The core notion of Thus Spoke Zarathustra is the doctrine of endless recurrence, which questions, "How well inclined would a person have to become to himself and to life to seek nothing more earnestly than the infinite repetition, without alteration, of every moment?"
Most individuals, presumably, would or should find such an idea shattering because they should always be able to choose the everlasting repetition of their life in an edited version over the perpetual recurrence of each of its tragedies. According to Nietzsche, the individual who can embrace recurrence without self-deception or evasion is a superhuman being (Übermensch), a superman whose distance from the average man is greater than the distance between man and ape. Commentators are still divided on whether there are distinct personality features that distinguish someone who believes in endless recurrence.
The influence of Nietzsche
Nietzsche famously said that some men are born posthumously, and this surely applies to him.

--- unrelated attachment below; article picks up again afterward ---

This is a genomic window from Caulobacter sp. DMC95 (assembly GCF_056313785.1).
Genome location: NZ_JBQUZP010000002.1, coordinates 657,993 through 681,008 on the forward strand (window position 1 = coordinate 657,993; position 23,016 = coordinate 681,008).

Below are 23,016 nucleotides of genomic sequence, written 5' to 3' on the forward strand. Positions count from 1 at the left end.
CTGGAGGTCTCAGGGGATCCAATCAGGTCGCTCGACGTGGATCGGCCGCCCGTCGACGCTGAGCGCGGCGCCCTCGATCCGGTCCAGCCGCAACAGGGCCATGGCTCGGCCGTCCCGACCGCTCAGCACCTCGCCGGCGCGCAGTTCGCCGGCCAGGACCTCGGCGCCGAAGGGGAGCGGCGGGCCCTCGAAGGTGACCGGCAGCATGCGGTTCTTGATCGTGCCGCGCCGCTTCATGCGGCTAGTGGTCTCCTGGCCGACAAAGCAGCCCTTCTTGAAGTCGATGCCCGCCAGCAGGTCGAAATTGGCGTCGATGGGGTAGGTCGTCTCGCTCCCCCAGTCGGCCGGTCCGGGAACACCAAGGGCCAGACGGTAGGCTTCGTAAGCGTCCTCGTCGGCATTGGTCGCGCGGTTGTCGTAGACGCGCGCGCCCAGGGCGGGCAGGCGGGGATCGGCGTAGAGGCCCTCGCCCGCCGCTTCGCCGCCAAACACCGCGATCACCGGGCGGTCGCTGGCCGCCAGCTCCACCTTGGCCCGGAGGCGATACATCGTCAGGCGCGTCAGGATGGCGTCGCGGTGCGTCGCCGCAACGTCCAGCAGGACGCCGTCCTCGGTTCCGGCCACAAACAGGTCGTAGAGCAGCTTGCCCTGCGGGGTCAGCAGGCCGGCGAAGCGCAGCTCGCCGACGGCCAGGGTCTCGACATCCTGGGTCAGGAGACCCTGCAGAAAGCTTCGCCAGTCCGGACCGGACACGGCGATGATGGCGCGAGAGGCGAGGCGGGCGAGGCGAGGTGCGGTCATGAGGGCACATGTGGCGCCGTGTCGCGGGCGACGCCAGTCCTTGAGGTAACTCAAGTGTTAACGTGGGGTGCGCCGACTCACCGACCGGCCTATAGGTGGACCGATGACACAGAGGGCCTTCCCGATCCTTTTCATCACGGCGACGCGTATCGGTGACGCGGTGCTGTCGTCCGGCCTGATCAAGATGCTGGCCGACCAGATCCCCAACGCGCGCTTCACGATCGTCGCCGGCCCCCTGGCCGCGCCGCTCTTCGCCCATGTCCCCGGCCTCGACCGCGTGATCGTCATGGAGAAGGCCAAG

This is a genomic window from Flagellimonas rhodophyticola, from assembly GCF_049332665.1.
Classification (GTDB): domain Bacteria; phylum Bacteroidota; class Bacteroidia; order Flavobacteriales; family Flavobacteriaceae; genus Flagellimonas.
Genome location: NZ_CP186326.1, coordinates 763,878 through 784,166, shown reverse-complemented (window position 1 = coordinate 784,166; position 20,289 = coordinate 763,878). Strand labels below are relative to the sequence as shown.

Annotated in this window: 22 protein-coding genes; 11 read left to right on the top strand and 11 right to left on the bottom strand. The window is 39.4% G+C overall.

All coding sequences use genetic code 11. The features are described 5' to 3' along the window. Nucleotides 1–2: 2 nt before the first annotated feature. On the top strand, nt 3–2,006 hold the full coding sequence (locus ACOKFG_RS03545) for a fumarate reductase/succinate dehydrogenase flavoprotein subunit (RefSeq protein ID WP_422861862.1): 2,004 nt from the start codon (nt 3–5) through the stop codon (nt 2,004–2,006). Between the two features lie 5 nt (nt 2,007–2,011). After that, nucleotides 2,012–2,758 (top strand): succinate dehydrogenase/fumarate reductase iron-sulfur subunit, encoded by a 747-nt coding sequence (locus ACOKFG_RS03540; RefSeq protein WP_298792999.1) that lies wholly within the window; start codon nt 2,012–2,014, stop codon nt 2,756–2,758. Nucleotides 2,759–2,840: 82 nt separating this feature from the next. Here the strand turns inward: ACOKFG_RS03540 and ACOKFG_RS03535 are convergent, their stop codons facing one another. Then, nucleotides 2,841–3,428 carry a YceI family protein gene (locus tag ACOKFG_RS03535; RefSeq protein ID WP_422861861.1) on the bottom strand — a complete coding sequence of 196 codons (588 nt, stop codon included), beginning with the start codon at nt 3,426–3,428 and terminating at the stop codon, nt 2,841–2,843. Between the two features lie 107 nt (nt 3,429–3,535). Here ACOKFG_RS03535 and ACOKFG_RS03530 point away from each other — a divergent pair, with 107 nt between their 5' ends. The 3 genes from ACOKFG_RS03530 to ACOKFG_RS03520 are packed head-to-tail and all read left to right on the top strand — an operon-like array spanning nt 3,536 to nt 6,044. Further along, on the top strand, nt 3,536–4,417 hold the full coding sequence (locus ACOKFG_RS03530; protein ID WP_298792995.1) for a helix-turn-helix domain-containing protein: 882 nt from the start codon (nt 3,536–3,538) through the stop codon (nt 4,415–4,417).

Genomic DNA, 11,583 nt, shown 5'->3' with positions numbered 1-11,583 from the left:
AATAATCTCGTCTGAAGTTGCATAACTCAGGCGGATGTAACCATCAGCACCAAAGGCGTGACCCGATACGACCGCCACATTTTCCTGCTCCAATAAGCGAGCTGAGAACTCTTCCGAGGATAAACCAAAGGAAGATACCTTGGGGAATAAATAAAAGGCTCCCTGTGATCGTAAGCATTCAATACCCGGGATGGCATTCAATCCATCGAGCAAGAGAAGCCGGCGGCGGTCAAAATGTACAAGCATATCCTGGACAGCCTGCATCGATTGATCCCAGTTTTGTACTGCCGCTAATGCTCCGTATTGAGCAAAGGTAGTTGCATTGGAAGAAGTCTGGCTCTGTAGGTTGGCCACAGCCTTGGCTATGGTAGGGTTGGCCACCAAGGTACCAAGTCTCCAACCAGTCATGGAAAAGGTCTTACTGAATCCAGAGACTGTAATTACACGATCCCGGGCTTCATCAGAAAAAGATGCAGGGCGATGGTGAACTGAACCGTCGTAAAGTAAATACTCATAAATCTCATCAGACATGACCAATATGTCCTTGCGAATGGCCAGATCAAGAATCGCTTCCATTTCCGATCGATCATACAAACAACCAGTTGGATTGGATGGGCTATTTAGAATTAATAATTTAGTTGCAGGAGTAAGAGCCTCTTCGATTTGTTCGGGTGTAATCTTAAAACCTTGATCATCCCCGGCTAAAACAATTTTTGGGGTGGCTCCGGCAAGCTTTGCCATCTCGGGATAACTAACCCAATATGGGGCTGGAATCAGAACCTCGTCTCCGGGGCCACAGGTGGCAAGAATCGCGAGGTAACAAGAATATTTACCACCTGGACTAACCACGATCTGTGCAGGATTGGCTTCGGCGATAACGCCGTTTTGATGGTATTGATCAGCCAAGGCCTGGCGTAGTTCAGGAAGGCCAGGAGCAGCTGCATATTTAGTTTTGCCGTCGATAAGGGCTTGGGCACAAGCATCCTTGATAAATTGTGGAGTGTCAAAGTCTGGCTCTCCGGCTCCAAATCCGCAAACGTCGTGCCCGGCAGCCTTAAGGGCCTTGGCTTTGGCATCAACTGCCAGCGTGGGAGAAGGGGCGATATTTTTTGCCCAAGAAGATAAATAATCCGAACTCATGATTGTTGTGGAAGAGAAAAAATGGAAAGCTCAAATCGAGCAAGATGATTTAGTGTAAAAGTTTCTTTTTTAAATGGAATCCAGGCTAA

Without him, the history of philosophy, theology, and psychology since the early twentieth century is incomprehensible. For example, the German philosopher's Max Scheler, Karl Jaspers, and Martin Heidegger, as well as the French philosophers Albert Camus, Jacques Derrida, and Michel Foucault, worked in his debt. Existentialism and deconstruction, philosophical and literary movements, owe a lot to him. Theologians Paul Tillich and Lev Shestov, as well as "God is Dead" theologian Thomas J.J. Altizer; Martin Buber, Judaism's greatest 20th-century thinker, listed Nietzsche as one of the three most important impacts in his life and translated the first part of Zarathustra into Polish. Alfred Adler and Carl Jung, both psychologists, were profoundly impressed, as was Sigmund Freud, who stated of Nietzsche that he had a more profound insight of himself than any man who had ever lived or was ever going to live. Novelists such as Thomas Mann, Hermann Hesse, André Malraux, André Gide, and John Gardner, as well as poets and playwrights such as George Bernard Shaw, Rainer Maria Rilke, Stefan George, and William Butler Yeats, were inspired by him and wrote about him. Nietzsche's enormous influence stems not only from his originality but also from his status as one of the most outstanding prose authors in the German language.